New turnaround plan will reportedly see Nissan focus on just 3 markets


The ongoing Covid-19 coronavirus has hit all automakers hard but Nissan in particular was already facing major issues before the pandemic struck, including declining sales, an aging lineup, and the fiasco surrounding the ouster of former chairman Carlos Ghosn.

To help turn things around, Nissan is set to announce a three-year strategy on May 28—one that is expected to see the automaker’s sale targets scaled back considerably and jobs cut.

Citing people familiar with Nissan’s plans, Reuters reported Monday that the turnaround strategy will see Nissan focus on the core markets of the United States, Japan and China, leaving Europe and the rest of Asia for fellow alliance partners Renault and Mitsubishi, respectively. In this way, the Renault Nissan Mitsubishi Alliance will be able to avoid internal competition.

2021 Nissan Rogue spy shots - Photo credit: S. Baldauf/SB-Medien

2021 Nissan Rogue spy shots – Photo credit: S. Baldauf/SB-Medien

According to the sources, the move will also free up considerable resources that Nissan will be able to invest in new products and technologies for its core markets, including more vehicles specifically tailored for each of the core markets. The goal is to get the average age of Nissan’s lineup down. In the U.S., Nissan’s fleet has an average age of over five years but new product on the way, starting with a redesigned 2021 Rogue crossover SUV and 2021 Frontier pickup truck, should reduce the average age to about 3.5 years.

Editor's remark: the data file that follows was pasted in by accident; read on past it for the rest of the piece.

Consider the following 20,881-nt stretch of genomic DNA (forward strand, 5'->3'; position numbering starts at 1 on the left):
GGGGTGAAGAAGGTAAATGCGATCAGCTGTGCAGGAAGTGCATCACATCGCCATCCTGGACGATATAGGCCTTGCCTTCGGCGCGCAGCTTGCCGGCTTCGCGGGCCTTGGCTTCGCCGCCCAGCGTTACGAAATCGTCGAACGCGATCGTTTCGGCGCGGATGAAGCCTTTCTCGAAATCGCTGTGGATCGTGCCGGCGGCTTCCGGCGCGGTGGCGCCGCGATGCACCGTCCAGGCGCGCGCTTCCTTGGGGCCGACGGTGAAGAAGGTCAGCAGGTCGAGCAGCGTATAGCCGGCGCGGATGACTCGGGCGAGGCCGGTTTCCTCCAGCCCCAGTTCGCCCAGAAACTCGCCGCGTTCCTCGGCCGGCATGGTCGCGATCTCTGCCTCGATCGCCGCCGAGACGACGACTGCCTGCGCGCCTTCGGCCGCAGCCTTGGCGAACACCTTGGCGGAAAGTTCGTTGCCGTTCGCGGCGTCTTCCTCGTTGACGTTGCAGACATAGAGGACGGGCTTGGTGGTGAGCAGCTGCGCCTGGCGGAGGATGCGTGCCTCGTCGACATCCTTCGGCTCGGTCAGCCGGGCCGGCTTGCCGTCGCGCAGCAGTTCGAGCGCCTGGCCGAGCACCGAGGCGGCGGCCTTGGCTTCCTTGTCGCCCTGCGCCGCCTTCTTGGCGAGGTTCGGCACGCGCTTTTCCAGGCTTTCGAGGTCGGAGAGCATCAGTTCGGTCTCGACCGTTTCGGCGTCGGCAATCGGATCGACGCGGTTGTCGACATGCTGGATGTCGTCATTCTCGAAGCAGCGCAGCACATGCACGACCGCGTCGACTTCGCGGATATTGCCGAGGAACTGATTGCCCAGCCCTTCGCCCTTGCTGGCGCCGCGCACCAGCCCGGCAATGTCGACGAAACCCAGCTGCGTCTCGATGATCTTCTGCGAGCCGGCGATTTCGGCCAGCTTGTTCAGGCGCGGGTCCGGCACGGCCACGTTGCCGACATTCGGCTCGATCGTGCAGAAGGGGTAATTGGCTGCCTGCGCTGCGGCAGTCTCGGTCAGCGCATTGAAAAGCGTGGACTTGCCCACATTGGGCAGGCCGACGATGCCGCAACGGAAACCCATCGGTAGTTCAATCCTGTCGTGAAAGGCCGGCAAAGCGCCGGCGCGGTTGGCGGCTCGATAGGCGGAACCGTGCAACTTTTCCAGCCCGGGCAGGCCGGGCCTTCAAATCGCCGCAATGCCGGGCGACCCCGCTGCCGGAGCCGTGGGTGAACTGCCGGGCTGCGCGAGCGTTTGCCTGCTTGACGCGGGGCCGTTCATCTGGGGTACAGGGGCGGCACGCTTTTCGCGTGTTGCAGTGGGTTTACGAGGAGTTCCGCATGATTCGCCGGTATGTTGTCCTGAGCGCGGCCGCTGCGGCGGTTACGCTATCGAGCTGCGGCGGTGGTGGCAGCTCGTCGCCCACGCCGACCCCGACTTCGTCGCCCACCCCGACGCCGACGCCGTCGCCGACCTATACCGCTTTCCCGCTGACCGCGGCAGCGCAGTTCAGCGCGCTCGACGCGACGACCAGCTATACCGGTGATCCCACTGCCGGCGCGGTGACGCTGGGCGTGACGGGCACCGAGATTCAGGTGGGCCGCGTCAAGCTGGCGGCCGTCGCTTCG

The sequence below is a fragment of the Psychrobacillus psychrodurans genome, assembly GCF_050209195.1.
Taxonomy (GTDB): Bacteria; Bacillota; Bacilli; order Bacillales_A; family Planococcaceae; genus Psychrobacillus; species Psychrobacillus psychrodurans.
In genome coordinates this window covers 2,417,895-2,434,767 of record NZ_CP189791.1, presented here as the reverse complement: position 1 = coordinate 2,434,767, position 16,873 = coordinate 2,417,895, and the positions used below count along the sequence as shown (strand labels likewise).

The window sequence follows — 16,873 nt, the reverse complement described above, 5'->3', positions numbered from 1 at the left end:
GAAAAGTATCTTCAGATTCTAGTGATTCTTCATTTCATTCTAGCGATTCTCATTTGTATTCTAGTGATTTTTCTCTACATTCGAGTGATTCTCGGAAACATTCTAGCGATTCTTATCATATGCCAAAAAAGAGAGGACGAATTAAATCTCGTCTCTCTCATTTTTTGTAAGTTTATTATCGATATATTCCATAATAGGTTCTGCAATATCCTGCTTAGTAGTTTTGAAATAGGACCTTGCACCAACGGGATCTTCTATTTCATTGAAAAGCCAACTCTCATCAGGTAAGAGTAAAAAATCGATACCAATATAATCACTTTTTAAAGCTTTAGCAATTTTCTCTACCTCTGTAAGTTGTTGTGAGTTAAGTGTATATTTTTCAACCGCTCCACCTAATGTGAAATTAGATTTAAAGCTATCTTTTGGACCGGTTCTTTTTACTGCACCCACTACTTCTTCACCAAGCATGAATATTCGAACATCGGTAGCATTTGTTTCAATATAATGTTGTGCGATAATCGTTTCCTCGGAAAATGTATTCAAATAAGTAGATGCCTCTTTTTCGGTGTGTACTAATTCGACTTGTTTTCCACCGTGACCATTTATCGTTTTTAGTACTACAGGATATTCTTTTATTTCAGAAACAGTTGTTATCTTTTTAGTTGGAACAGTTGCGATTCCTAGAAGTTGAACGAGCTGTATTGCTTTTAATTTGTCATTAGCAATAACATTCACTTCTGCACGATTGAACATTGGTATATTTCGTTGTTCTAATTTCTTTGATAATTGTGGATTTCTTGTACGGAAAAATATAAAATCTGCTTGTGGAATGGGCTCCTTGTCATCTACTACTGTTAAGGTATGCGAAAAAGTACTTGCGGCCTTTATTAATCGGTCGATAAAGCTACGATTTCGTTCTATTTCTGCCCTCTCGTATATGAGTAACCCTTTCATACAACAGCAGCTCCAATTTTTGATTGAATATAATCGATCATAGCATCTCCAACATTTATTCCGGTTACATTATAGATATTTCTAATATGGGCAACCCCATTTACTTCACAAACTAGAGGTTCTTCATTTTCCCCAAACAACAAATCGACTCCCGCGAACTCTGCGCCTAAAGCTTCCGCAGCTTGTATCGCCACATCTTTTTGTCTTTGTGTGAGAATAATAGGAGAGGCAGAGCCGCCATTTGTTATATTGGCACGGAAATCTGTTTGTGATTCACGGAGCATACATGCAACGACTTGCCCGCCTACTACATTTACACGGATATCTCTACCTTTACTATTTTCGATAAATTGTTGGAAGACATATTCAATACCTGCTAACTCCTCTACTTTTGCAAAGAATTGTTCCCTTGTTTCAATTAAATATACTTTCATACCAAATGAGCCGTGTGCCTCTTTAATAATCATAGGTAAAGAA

It doesn’t mean Nissan will exit other markets, but the automaker’s lineup outside of the U.S., Japan and China will likely be scaled back.

According to the sources, there will also be more of a focus on raising margins rather than volume. This means Nissan will likely reduce its discounting and fleet sales. The result, according to one of the sources, will be a reduction in global plant capacity to about 5.5 million vehicles annually, down from a previous plan of seven million vehicles. Such a move will mean the closure of some plants.

2019 Nissan GT-R

2019 Nissan GT-R

Nissan’s sales totaled 5,176,189 vehicles in 2019, which was down 8.4 percent on the 5,653,700 vehicles it sold in 2018, and 2020 will likely see even bigger declines. The automaker’s single biggest market in 2019 was China which accounted for 1,546,891 sales.

There was no mention of Nissan’s plans for Infiniti in the Reuters report, though we know the luxury brand plans to introduce several new models in the coming years based on an electrified modular platform.

Stay tuned for an update.


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